Donald Trump wants to keep documents from the Capitol riot investigation

The National Archives revealed in a court filing that former President Donald Trump is trying to prevent investigators into the Jan. 6 Capitol riots from accessing phone call records, presidential daily diaries, draft election speeches, handwritten notes of top aides and other documents.

The former commander-in-chief wants to prevent the National Archives from transferring these records — and thousands more — to a Democratic-led House committee to investigate the violent attack by Trump supporters who stormed the Capitol in retaliation for his loss of the 2020 presidential election to Joe Biden.

Politico, citing a federal court filing on Saturday, I first mentioned that among the records are hundreds of pages From “Multiple volumes of the former press secretary [Kayleigh McEnany] Which consists almost entirely of talking points and data related to the 2020 elections.”

Among the documents Trump is trying to block are also 30 pages of “daily presidential diaries, schedules, and appointment information showing White House visitors, activity logs, call logs, and change-lists in the switchboard that display calls to the president and vice president, all customized or include January 6, 2021” 13 pages of “Draft Speeches, Notes, and Correspondences Relating to the Events of January 6, 2021”; And “three handwritten notes relating to the January 6 events from the files of Meadows (former White House chief of staff Mark),” Billy Luster, director of the White House Communications Division at the National Archives, wrote in the file.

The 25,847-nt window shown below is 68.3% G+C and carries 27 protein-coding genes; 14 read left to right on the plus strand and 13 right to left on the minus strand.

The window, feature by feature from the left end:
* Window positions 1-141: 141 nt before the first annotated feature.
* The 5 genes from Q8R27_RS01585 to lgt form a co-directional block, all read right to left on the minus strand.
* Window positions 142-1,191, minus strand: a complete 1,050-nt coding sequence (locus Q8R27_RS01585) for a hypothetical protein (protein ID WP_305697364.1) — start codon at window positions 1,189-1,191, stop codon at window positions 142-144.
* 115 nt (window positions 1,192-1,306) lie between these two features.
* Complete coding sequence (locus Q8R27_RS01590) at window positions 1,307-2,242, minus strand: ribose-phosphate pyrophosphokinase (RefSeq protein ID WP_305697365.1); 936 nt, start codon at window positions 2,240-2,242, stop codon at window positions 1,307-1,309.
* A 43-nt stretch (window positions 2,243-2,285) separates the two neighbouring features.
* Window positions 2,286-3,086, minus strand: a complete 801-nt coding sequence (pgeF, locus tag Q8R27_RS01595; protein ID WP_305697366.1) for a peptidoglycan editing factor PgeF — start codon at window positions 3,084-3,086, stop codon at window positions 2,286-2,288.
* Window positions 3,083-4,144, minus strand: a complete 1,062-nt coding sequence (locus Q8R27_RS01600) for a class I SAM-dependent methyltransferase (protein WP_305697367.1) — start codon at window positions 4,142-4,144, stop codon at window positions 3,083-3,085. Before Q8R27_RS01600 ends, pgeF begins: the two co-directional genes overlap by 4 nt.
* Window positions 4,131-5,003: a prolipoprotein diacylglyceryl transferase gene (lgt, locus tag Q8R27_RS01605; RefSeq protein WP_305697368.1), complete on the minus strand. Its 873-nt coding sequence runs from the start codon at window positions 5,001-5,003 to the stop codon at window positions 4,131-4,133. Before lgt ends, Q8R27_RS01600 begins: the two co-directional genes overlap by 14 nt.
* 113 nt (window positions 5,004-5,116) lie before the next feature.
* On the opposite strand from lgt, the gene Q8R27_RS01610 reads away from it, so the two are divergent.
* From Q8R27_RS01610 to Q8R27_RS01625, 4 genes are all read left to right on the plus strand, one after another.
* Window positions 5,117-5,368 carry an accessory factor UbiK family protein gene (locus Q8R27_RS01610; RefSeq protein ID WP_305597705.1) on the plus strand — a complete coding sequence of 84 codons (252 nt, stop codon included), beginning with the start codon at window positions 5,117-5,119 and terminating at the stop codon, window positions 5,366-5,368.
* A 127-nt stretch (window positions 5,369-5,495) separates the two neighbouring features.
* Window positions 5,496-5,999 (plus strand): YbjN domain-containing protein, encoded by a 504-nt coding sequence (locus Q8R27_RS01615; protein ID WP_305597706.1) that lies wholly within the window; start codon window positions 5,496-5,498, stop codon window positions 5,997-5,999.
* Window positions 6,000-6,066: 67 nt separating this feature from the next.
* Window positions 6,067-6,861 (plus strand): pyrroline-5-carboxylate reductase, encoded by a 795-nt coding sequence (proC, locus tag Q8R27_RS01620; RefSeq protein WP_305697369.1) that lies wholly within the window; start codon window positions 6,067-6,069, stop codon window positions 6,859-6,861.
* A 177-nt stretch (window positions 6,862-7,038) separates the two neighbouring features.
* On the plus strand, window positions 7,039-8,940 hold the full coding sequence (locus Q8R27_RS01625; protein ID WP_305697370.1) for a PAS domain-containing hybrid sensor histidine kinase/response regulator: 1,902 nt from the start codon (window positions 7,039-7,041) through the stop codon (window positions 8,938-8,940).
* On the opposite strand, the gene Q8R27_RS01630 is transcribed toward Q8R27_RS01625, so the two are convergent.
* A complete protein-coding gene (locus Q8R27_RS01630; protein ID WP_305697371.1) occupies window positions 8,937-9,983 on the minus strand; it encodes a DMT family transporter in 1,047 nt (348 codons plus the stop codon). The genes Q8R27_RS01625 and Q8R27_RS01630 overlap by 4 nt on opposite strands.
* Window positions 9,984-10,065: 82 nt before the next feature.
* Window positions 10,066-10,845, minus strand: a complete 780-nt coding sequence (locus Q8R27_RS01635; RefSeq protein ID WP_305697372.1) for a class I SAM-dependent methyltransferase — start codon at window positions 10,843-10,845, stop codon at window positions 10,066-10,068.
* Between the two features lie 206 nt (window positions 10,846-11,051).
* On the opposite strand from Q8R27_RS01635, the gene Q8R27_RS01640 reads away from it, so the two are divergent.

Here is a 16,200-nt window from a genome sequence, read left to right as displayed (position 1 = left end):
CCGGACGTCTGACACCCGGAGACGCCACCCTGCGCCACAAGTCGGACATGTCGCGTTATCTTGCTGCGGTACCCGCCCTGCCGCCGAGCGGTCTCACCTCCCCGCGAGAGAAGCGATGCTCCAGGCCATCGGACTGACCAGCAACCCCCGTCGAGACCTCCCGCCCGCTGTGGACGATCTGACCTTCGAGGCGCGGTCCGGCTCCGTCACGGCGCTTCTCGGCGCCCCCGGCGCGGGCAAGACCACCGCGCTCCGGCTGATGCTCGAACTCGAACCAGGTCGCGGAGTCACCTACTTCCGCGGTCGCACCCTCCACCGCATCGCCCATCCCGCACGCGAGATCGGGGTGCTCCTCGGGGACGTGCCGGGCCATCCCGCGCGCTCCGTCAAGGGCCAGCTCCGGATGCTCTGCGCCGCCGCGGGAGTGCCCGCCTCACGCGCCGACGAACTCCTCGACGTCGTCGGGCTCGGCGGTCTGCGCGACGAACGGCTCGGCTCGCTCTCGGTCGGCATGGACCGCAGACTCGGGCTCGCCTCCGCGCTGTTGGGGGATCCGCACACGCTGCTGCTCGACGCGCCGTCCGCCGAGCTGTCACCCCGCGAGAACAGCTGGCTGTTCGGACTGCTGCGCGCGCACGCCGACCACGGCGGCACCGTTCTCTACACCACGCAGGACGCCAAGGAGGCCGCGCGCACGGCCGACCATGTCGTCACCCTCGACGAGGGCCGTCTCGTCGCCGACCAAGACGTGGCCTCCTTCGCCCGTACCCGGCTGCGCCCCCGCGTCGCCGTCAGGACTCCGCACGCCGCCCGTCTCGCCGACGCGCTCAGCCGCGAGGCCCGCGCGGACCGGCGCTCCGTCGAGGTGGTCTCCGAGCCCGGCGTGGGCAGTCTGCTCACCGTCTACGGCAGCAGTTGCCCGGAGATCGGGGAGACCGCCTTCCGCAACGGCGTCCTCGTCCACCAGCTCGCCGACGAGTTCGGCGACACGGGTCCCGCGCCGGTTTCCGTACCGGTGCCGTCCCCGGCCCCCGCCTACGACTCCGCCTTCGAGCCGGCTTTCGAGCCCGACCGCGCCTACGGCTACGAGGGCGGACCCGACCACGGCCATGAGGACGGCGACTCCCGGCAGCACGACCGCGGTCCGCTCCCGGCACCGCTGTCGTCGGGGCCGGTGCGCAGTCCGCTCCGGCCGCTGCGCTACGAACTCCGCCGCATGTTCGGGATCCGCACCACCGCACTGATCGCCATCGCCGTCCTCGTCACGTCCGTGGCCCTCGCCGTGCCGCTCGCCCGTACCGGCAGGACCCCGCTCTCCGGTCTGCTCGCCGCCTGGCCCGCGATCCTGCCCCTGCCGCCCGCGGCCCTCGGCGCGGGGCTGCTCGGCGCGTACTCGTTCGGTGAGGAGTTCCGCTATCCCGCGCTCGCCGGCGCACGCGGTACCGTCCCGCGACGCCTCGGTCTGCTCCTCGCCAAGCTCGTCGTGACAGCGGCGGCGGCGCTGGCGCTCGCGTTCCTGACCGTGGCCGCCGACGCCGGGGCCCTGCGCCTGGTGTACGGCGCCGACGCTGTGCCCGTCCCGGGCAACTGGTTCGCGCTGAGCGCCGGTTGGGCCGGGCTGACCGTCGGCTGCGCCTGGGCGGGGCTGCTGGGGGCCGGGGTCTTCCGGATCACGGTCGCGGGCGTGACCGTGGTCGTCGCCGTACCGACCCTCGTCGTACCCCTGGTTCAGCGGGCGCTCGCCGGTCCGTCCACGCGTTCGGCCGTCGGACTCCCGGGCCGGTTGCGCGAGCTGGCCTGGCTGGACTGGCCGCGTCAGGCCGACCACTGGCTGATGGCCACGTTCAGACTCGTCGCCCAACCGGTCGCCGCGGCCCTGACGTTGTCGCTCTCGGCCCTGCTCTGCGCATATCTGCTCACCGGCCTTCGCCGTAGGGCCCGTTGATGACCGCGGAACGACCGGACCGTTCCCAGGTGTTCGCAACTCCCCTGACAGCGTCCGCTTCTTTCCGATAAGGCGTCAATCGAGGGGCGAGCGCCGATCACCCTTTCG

A fire is seen outside the Capitol during the January 6 riots on January 6, 2021.
Ex-President Trump is trying to block hundreds of pages related to White House activities on January 6, 2021 from the January 6 White House committee.
Photograph: Leah Mehlis/Reuters

Other documents in question included a handwritten note from Meadows’ files that “lists potential or scheduled briefings and phone calls relating to the January 6 testimony and other election issues” and a “draft executive order on the topic of election integrity.”

Two weeks ago, Trump filed a federal lawsuit in D.C. District Court to try to stop the release of his presidential records — arguing that they should remain private — and start a long-running battle over the concept of executive privilege.

Saturday’s filing is part of the National Archives and Records Administration’s opposition to Trump’s lawsuit.

With money transfer services


(Visited 1 times, 1 visits today)

Related posts